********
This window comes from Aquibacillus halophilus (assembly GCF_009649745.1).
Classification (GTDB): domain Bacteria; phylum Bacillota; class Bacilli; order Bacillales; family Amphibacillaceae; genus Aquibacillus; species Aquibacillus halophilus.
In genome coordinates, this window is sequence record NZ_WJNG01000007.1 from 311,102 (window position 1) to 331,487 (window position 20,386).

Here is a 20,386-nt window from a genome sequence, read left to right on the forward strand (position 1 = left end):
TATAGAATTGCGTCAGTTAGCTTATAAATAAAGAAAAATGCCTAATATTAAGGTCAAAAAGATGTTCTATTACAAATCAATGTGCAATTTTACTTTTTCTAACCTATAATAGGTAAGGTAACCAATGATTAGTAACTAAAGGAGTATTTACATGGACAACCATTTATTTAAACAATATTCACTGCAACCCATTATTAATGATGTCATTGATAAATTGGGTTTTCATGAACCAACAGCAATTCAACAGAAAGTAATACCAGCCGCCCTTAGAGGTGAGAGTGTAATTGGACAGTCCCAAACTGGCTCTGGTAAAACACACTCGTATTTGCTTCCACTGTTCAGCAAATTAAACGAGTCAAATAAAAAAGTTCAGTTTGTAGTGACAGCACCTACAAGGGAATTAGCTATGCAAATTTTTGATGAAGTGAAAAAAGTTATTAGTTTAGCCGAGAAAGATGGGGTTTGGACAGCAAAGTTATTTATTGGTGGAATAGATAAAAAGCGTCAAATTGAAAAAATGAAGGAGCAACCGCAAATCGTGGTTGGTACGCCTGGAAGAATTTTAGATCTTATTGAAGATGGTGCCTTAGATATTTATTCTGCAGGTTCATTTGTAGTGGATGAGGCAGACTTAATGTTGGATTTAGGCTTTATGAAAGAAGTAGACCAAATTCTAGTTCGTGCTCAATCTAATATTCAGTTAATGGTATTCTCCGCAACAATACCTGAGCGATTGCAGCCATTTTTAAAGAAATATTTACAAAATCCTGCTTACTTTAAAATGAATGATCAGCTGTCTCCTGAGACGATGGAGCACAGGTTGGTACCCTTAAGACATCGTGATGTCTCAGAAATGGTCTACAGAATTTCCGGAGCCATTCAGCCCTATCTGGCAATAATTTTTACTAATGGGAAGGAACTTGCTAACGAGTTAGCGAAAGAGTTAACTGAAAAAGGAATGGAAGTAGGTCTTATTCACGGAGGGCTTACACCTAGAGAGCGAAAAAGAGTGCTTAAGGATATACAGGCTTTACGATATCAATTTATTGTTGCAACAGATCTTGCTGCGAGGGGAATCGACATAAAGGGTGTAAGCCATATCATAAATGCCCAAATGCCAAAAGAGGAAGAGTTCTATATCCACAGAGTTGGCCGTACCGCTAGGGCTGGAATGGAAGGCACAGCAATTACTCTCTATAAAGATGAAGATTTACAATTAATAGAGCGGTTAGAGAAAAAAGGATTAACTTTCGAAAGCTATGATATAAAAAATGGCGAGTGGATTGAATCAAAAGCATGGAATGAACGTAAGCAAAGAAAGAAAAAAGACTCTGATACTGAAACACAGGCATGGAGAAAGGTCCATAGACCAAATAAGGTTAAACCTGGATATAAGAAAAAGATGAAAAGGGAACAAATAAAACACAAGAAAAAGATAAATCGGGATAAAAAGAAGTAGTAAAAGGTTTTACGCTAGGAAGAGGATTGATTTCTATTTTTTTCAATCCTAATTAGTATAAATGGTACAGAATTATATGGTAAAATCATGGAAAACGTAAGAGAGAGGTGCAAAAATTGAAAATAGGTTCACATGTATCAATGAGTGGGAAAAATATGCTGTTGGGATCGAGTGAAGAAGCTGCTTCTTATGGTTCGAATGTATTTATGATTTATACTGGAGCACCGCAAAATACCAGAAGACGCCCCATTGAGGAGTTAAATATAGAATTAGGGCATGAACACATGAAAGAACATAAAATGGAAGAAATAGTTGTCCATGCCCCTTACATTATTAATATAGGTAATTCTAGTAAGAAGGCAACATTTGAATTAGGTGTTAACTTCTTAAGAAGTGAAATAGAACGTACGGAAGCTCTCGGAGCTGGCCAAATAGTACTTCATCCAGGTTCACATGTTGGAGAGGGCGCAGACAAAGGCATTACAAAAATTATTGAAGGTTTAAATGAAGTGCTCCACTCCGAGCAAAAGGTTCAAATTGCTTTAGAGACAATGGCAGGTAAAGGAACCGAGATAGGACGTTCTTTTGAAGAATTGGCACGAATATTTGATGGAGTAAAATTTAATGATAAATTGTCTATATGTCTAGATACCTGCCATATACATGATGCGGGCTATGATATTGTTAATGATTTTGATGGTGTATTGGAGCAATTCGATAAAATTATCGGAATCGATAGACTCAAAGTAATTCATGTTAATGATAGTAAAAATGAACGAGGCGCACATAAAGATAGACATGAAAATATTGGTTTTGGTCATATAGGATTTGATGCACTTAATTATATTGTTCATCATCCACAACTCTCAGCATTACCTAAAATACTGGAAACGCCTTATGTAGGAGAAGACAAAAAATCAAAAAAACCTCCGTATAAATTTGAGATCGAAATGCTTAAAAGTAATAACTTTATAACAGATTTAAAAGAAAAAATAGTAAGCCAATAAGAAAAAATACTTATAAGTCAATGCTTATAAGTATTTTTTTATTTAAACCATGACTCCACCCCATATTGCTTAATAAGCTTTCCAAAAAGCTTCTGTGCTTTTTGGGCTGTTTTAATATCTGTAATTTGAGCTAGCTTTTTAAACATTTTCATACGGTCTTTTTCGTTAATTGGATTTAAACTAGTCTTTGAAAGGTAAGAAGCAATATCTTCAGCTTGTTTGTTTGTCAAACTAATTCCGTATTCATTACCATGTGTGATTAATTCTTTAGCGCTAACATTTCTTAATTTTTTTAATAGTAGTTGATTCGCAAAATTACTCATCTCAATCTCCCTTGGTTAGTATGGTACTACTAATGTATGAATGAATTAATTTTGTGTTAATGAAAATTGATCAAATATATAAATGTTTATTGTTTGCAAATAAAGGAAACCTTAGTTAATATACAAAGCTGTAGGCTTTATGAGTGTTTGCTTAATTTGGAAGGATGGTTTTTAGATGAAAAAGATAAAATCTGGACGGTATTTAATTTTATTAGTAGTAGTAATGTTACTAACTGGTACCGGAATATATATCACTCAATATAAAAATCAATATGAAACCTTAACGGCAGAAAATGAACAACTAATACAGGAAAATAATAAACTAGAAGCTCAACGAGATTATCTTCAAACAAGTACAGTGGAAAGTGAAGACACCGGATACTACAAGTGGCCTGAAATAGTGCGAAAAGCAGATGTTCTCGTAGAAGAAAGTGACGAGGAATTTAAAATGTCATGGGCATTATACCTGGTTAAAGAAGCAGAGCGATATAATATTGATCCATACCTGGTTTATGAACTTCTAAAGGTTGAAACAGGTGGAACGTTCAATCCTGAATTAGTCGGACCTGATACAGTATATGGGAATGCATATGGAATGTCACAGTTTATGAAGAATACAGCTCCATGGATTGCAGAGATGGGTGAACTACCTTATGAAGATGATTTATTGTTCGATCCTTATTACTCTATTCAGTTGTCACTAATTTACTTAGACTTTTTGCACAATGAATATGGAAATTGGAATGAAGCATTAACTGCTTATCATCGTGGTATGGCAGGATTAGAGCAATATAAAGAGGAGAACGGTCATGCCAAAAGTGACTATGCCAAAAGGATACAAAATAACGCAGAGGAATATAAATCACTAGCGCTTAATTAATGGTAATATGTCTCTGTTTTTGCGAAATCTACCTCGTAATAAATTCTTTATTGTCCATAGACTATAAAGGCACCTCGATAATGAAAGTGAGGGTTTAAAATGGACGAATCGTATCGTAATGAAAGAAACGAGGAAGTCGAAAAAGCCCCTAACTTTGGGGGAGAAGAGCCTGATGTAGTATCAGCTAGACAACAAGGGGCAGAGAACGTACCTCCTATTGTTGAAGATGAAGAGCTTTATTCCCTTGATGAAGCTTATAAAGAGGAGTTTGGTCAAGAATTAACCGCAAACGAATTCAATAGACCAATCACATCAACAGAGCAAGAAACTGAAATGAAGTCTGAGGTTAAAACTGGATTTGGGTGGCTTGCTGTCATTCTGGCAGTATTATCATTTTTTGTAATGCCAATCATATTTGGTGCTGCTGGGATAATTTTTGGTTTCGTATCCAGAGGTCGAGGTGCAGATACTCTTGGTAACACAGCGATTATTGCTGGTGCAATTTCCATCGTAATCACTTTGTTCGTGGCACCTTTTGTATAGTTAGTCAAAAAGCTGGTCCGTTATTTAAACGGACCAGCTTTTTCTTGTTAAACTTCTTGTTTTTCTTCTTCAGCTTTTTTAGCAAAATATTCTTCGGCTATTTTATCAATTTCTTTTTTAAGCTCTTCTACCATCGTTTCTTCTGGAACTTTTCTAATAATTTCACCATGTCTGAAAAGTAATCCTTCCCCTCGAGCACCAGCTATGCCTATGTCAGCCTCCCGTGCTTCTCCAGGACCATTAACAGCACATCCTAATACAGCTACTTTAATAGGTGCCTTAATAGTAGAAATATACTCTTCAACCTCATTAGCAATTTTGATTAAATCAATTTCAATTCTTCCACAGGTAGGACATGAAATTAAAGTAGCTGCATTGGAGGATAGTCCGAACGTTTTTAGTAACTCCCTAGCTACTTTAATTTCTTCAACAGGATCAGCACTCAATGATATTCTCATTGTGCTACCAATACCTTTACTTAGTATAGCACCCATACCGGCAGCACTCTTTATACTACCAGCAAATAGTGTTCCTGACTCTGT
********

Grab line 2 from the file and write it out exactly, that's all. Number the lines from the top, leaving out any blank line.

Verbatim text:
Classification (GTDB): domain Bacteria; phylum Bacillota; class Bacilli; order Bacillales; family Amphibacillaceae; genus Aquibacillus; species Aquibacillus halophilus.